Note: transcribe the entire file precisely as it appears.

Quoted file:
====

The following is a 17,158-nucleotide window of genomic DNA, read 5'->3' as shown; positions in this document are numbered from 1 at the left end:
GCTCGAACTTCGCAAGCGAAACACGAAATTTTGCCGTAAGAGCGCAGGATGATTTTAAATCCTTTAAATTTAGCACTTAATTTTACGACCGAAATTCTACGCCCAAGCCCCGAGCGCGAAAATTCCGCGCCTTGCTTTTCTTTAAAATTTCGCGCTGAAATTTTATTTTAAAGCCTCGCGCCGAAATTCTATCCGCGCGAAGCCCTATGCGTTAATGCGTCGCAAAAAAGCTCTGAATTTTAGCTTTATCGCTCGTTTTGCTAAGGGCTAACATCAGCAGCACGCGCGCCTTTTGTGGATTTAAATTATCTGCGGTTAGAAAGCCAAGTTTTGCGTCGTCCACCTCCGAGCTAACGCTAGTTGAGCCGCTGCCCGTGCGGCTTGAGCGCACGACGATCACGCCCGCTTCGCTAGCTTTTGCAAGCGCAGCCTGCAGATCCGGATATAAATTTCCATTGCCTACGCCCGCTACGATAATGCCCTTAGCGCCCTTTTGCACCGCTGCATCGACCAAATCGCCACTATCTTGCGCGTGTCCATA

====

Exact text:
The following is a 17,158-nucleotide window of genomic DNA, read 5'->3' as shown; positions in this document are numbered from 1 at the left end:
GCTCGAACTTCGCAAGCGAAACACGAAATTTTGCCGTAAGAGCGCAGGATGATTTTAAATCCTTTAAATTTAGCACTTAATTTTACGACCGAAATTCTACGCCCAAGCCCCGAGCGCGAAAATTCCGCGCCTTGCTTTTCTTTAAAATTTCGCGCTGAAATTTTATTTTAAAGCCTCGCGCCGAAATTCTATCCGCGCGAAGCCCTATGCGTTAATGCGTCGCAAAAAAGCTCTGAATTTTAGCTTTATCGCTCGTTTTGCTAAGGGCTAACATCAGCAGCACGCGCGCCTTTTGTGGATTTAAATTATCTGCGGTTAGAAAGCCAAGTTTTGCGTCGTCCACCTCCGAGCTAACGCTAGTTGAGCCGCTGCCCGTGCGGCTTGAGCGCACGACGATCACGCCCGCTTCGCTAGCTTTTGCAAGCGCAGCCTGCAGATCCGGATATAAATTTCCATTGCCTACGCCCGCTACGATAATGCCCTTAGCGCCCTTTTGCACCGCTGCATCGACCAAATCGCCACTATCTTGCGCGTGTCCATA